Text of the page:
Country Facts and Folklore
By Andy Reddick
LETTERS TO IOWA
One warm night early in June, a Midwestern speaker that sounded like any other voice heard in Rural America in 1940, came through “as clear as a bell” from Nazi Germany, directing his words to Iowans, to “friends in Dubuque and the Midwest.” Soon the programs were on the airwaves regularly, known as “Letters to Iowa,” and in them the broadcaster would address “Harry,” whom he claimed to be a childhood friend in Waverly.
“Don’t let the British drag America into this thing, Harry!” (meaning the widening war in Europe.) “Don’t pull Britain’s chestnuts out of the fire again!”
Renegades are regarded as mentally unbalanced, racists, cowards, misfits, partial failures and frustrates unable to distinguish between reality and hallucination. But this man saw himself not as a renegade, but as a messenger whose mission was to warn Americans of the dangers presented by Bolshevism. He was an oracle sent to clarify Nazi philosophy and combat Hitler's critics. Fascism was the new wave of the future and was capable of saving the US, Germany and the world from conspiracy!
It was a shock to many when it was learned that the broadcaster was an Iowa-born American named Frederick W. Kaltenbach who was born in Dubuque in 1895. Fred was the eldest son of a Presbyterian butcher who had emigrated from Germany four years earlier. The family were described as good, honest, hard-working, humble people. Frederick seemed to have a normal childhood as he grew up in Waterloo and eventually graduated from East High School in 1914. He was “studious,” and became a champion debater although he began to foster some communistic ideas. Kaltenbach earned a B.A. from Iowa Teacher’s College in 1920. Classmates there remember him as dogmatic and domineering, but in most respects he was a model citizen.
Fred Kaltenbach taught American History at Manchester. He voted, took part in local and civic projects, and took French courses at night. In 1939 he earned a Master of Arts degree from the University of Chicago. Near the end of his studies, he became a supporter of the Nazi party and married a German woman from an old military family.
Fred’s new wife had contacts within the Nazi party and was herself employed as a secretary on the staff of Herman Goering’s aviation journals. Within weeks of his marriage, Kaltenbach was hired as a broadcaster for Paul Goebbel’s Ministry of Propaganda. When the pair spent their honeymoon in the United States, all expenses were paid by the propaganda organization.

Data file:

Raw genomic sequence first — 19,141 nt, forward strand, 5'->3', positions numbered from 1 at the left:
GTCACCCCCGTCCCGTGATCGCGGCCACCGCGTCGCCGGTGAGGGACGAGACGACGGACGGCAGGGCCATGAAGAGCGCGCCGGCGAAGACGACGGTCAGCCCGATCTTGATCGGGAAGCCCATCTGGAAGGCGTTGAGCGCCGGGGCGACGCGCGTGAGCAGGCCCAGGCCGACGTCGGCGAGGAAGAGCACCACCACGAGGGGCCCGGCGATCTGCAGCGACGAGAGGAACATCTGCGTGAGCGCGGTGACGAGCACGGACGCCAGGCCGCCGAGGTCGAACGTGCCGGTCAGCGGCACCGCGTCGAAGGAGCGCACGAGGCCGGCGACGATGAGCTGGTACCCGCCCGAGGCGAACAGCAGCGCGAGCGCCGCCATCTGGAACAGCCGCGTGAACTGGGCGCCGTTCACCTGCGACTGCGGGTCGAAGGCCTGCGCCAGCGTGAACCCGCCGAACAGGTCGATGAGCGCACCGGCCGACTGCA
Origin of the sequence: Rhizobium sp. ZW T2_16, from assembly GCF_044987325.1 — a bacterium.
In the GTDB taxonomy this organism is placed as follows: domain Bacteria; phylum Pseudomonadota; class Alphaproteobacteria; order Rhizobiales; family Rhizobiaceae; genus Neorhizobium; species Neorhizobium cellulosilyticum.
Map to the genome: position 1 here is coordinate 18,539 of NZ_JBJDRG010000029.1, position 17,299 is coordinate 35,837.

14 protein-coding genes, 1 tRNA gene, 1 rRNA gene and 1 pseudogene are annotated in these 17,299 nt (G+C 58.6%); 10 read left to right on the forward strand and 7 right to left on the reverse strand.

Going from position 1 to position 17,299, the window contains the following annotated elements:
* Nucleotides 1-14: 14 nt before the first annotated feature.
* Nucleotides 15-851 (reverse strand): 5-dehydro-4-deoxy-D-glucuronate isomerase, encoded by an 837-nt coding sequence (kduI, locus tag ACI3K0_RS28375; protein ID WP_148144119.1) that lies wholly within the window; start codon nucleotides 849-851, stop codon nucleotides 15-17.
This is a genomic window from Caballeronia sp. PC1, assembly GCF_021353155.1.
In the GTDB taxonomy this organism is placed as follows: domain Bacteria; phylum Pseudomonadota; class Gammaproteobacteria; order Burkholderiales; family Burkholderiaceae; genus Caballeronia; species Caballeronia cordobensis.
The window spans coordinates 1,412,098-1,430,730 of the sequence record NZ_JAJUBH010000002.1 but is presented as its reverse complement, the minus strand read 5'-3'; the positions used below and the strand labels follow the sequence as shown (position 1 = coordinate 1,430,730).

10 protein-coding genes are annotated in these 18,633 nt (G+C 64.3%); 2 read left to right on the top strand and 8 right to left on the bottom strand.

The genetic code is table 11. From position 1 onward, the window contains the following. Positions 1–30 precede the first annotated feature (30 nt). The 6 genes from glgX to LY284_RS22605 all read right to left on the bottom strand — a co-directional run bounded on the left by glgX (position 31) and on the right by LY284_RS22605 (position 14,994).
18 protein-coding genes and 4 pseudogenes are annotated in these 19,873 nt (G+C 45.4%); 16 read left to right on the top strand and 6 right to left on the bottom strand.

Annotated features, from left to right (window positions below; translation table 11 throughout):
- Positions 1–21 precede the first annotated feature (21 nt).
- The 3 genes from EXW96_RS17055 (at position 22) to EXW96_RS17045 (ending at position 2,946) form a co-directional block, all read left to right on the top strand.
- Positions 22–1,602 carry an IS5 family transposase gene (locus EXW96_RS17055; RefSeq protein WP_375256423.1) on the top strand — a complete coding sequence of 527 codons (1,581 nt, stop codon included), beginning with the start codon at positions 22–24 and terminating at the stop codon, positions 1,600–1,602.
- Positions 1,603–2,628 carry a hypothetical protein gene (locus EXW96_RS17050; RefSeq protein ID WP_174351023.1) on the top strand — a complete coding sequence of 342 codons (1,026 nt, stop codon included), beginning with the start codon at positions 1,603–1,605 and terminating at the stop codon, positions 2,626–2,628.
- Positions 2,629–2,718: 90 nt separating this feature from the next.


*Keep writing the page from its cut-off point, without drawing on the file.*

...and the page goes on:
When the couple visited his relatives in Iowa, many were taken in by his suave talk and reasoning. His brother “Butch” was a teacher and basketball coach at Ottumwa High School. Fred took every opportunity to address local citizens. He spoke to both the Ottumwa Rotary and the Kiwanis Club in April 1939. He followed this with speeches to students at the University of Iowa in Iowa City. His father, who died in Waterloo in May, was very proud of his son’s work within the Nazi government.
In speaking about the virtues of Socialism, Kaltenbach referred to Germany’s occupation of the Rhineland as “moving into her own backyard.” He defended the Austrian Anschluss and the dismemberment of Czechoslovakia as “self-determination” of the type that was advocated by Woodrow Wilson. When he bragged that the German government could and would take over the Polish Corridor and the free city of Danzig whenever they wished, he was met with boos and catcalls. Many listeners then openly denounced him as a Nazi agent and spy.
Fred cut short his visit to take part in Germany’s invasion of Poland. He continued his broadcasts, and by 1940 added to his radio roles “Jim, the smart-aleck Canadian” and “Honest American Fred.” He was heard throughout America and his propaganda tactics included an all-out but unsuccessful effort to influence voters against Roosevelt. He should have listened to his own words. "Don't bet money on the wrong horse, Harry! I'd hate to see my American friends grab the short end of the purse!"
What this did was bring Kaltenbach to the attention of many Iowans. It was eventually revealed that 300,000 Iowans listened and heard the Nazi broadcasts! Fred himself received abundant fan mail with regularity. Also listening, but not as fans, were members of the FBI. They compiled evidence by recording broadcasts and cutting the contents onto long-playing records for use by federal prosecutors. After the war, Fred was stunned by his indictment. “Technically, I suppose I am guilty of treason,” he admitted, “to treason against Roosevelt and his warmongers, but not to the American people.” (Annals of Iowa, Summer 1994)
As we would say today, Kaltenbach swung very far to the left. Perhaps because his propaganda machine did not change the minds of Americans, historians largely forget this traitor. Though many Americans shared some of his beliefs, few dared to take these thoughts to the extreme of treason for a cause. He clearly believed in what he preached and wanted to convince his beloved Iowans and Americans to change their beliefs to his propaganda, “for their own good.”
This is an old game used by politicians the world over. We must not be wooed by a couple of familiar tunes only to find that we have either jumped onto the wrong band wagon, or the bandleader has us marching to a different tune! If we don’t watch our steps and analyze all our words, we might end up as just another traitor on the cutting floor...like Fred!
Contributed to the Van Buren Co. IAGenWeb Project by Andy Reddick